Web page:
Cost will determine how often I repeat the test once I've stabilized at target levels. I don't see any need to test yearly, but probably often enough to catch changes with health or aging. But I'm happy to have the results and interested to see how it responds to the supplementation.
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Old 05-15-2013, 12:35 PM   #9
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Originally Posted by sengsational View Post
Did the test measure magnesium? I was reading that it's hard to get a good measure on that, but that a deficiency can cause muscle cramps.
I was having leg cramping at night. A google search turned up magnesium deficiency as a possible cause. After 3 - 5 days on a magnesium supplement my leg cramps went away. I felt calmer too. The magnesium supplement is the only supplement that I have ever felt a difference on.
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Old 05-15-2013, 12:36 PM   #10
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Hmmmm. Not finding a lot of hard independent science backing benefits of its use in prevention/treatment of specific disease.
My DD had a B12 deficiency that went undiagnosed for quite a period of time as they don't screen for that in teens or young adults, until my daughter pointed out to her PCP that she believed her symtoms were indicative of a B12 deficiency. It turned out it was quite low and now she is on monthly supplementation. Having seen the consequences of such deficiencies first hand, I have no skepticism of screening for such vitamins, minerals, etc.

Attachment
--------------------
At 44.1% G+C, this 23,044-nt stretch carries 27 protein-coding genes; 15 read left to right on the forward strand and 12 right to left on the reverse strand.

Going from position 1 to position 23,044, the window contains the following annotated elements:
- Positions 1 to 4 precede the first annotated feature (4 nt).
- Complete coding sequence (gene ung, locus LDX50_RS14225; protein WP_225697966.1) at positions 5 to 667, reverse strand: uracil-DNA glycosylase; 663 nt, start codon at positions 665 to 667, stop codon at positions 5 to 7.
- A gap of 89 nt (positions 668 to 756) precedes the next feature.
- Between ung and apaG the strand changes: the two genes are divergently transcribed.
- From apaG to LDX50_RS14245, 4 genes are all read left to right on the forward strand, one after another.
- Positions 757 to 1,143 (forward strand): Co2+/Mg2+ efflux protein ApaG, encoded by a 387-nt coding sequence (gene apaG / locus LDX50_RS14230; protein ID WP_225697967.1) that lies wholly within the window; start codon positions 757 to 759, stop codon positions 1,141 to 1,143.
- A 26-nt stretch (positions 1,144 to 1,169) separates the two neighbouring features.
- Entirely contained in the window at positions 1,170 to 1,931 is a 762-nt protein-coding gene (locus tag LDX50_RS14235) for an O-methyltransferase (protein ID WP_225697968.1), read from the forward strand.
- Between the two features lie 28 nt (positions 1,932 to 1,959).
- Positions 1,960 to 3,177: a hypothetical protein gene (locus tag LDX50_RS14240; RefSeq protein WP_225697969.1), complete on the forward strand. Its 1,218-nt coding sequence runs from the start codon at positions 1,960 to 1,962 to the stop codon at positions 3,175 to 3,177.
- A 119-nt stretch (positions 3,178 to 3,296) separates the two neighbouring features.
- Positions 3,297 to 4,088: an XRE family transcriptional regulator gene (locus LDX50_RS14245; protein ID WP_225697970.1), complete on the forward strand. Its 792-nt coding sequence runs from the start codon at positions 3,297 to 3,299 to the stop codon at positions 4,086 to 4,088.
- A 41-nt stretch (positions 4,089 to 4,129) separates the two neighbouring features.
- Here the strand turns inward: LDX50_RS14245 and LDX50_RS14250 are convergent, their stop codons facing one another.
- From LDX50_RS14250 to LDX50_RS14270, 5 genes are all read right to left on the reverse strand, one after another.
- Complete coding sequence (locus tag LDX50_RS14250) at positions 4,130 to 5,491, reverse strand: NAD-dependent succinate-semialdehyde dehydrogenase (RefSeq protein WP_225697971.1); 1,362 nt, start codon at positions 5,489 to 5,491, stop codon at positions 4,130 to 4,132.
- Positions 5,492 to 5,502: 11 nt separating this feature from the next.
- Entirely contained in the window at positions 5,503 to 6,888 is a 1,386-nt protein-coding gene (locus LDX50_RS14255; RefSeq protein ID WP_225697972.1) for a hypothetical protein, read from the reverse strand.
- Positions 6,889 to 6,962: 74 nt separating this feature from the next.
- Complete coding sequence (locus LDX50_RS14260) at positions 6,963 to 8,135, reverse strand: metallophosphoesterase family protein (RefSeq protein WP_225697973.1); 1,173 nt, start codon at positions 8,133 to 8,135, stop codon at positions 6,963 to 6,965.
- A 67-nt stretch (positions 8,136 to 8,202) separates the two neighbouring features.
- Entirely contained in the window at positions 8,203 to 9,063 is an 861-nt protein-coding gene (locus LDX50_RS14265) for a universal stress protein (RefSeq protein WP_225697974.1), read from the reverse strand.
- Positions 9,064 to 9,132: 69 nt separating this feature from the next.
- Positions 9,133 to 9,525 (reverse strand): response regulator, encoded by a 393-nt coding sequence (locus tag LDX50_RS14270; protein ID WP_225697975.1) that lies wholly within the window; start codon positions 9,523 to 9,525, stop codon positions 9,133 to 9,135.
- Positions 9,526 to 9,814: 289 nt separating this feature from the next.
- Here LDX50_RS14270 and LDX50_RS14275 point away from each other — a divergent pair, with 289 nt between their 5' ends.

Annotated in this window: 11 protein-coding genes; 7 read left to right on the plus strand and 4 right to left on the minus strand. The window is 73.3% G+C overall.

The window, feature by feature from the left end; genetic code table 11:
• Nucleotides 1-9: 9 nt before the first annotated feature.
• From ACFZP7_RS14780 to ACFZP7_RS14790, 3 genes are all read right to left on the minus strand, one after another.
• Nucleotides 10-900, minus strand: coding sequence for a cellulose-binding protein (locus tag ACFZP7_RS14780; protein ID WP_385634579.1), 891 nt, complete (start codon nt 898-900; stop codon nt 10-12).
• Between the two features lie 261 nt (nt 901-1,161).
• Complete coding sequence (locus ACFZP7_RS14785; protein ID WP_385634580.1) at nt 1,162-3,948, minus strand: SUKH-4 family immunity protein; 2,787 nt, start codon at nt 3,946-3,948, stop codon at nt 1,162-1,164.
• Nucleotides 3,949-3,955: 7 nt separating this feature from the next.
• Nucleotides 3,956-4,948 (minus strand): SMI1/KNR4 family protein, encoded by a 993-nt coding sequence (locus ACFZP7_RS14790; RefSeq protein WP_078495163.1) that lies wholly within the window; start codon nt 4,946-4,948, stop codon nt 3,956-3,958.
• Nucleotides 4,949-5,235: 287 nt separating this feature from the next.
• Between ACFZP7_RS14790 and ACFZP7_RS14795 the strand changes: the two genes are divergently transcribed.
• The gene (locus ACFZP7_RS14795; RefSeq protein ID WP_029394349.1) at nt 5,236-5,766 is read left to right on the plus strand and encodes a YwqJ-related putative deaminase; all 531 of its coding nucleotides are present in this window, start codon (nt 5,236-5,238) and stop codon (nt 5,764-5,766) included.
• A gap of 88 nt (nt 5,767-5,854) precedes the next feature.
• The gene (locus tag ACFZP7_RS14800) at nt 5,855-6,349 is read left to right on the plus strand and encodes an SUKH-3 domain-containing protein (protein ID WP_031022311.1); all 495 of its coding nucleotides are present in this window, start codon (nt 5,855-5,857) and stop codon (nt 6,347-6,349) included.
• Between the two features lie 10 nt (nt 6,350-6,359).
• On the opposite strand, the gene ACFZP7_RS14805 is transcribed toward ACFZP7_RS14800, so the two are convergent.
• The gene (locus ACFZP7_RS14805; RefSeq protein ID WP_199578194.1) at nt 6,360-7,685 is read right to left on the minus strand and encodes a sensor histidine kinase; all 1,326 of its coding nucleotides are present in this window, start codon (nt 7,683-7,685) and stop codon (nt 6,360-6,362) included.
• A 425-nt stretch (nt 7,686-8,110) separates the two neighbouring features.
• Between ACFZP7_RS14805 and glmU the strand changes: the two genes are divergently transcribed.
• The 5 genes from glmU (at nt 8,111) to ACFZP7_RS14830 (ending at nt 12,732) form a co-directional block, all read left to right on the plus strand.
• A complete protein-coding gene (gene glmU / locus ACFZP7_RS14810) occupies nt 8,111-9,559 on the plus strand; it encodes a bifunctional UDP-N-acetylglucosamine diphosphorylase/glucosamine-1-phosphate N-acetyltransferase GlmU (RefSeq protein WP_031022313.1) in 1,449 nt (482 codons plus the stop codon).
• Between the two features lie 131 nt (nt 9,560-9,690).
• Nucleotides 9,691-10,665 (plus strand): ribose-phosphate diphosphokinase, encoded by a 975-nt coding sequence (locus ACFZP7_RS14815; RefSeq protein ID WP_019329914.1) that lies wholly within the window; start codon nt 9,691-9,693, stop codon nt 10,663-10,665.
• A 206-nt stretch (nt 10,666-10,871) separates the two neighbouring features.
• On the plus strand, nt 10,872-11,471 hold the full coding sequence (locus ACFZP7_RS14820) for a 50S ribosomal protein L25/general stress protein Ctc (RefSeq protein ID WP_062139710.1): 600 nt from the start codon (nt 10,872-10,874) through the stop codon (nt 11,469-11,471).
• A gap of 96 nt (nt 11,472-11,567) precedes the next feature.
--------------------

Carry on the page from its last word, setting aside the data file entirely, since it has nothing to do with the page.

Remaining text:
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Old 05-15-2013, 02:29 PM   #11
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Originally Posted by DFW_M5 View Post
My DD had a B12 deficiency that went undiagnosed for quite a period of time as they don't screen for that in teens or young adults, until my daughter pointed out to her PCP that she believed her symtoms were indicative of a B12 deficiency. It turned out it was quite low and now she is on monthly supplementation. Having seen the consequences of such deficiencies first hand, I have no skepticism of screening for such vitamins, minerals, etc.
Glad your DD is having her issue tended to, but by definition screening is for folks WITHOUT symptoms. Typically, most insurances cover tests for diagnosis (after deduct/copays) but only cover limited # of screening (routine) tests. IMHO- Since overall health care costs are so high, getting gov't (via ACA) to add coverage for new screening tests will be difficult & take lots of good studies to justify.
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Old 05-15-2013, 04:49 PM   #12
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Originally Posted by ERhoosier View Post
Glad your DD is having her issue tended to, but by definition screening is for folks WITHOUT symptoms. Typically, most insurances cover tests for diagnosis (after deduct/copays) but only cover limited # of screening (routine) tests. IMHO- Since overall health care costs are so high, getting gov't (via ACA) to add coverage for new screening tests will be difficult & take lots of good studies to justify.
Thats right, however, sometimes symptoms are not immediately apparent and a symptom/problem caused by a deficiency may be able to be mitigated if the deficiency is discovered early enough.